playing an important part in America’s focus on rebuilding military readiness, strengthening alliances and reforming business practices in support of the National Defense Strategy. “Our priorities center on people, capabilities and processes, and will be achieved by our focus on speed, value, results and partnerships,” said Secretary of the Navy Richard V. Spencer. “Readiness, lethality and modernization are the requirements driving these priorities.” The Pacific is home to more than 50 percent of the world’s population, many of the world’s largest and smallest economies, several of the world’s largest militaries, and many U.S. allies. The Navy has been pivotal in helping maintain peace and stability in the Pacific region for decades. Though there are many ways for sailors to earn distinction in their command, community and career, Avila is most proud of advancing to petty officer third class.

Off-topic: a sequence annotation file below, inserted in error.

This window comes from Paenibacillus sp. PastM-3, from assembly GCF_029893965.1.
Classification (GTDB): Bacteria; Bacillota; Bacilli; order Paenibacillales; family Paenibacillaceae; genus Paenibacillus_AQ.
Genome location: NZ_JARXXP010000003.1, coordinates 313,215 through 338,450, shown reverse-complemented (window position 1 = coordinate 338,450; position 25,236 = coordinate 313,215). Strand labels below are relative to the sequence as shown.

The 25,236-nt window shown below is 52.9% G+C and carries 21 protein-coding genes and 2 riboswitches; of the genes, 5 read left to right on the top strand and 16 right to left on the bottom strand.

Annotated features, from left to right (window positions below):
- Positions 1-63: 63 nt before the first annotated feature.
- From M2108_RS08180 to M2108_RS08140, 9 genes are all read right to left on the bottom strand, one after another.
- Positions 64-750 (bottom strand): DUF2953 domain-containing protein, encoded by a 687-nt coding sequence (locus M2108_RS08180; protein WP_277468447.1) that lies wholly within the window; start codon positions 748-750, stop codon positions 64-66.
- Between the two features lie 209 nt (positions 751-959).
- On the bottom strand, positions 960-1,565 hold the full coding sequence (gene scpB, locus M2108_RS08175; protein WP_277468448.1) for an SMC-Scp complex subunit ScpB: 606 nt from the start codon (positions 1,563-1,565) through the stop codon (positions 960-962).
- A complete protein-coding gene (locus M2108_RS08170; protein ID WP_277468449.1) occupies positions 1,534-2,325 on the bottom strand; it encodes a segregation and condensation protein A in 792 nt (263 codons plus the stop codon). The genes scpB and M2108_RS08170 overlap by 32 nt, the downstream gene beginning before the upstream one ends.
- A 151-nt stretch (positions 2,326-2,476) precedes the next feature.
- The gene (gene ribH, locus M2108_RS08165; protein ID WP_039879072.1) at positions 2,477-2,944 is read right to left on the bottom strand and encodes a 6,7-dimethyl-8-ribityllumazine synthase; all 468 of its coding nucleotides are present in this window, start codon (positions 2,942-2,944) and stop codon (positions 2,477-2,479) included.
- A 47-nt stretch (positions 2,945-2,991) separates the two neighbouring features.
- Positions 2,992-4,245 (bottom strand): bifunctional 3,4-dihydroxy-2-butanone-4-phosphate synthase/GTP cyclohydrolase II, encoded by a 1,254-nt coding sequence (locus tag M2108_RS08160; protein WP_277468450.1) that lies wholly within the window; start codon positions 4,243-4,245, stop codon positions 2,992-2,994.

“My mother was in the Navy and she was a petty officer third class. Being able to advance so quickly was special for me,” said Avila. “It made me really proud to gain the same rank that she was able to advance to.” Serving in the Navy is a continuing tradition of military service for Avila, who has military ties with family members who have previously served. Avila is honored to carry on the family tradition. “My mom is extremely hard working,” said Avila. “I admired her work ethic growing up, and I wanted to see where she gained that drive to succeed. Through the Navy, I was able to gain that same work ethic.” Sailors’ jobs are highly varied aboard the carrier. Approximately 3,200 men and women make up the ship’s crew, which keeps all parts of the aircraft carrier running smoothly -- this includes everything from washing dishes and preparing meals to handling weaponry and maintaining the nuclear reactors. Another 2,500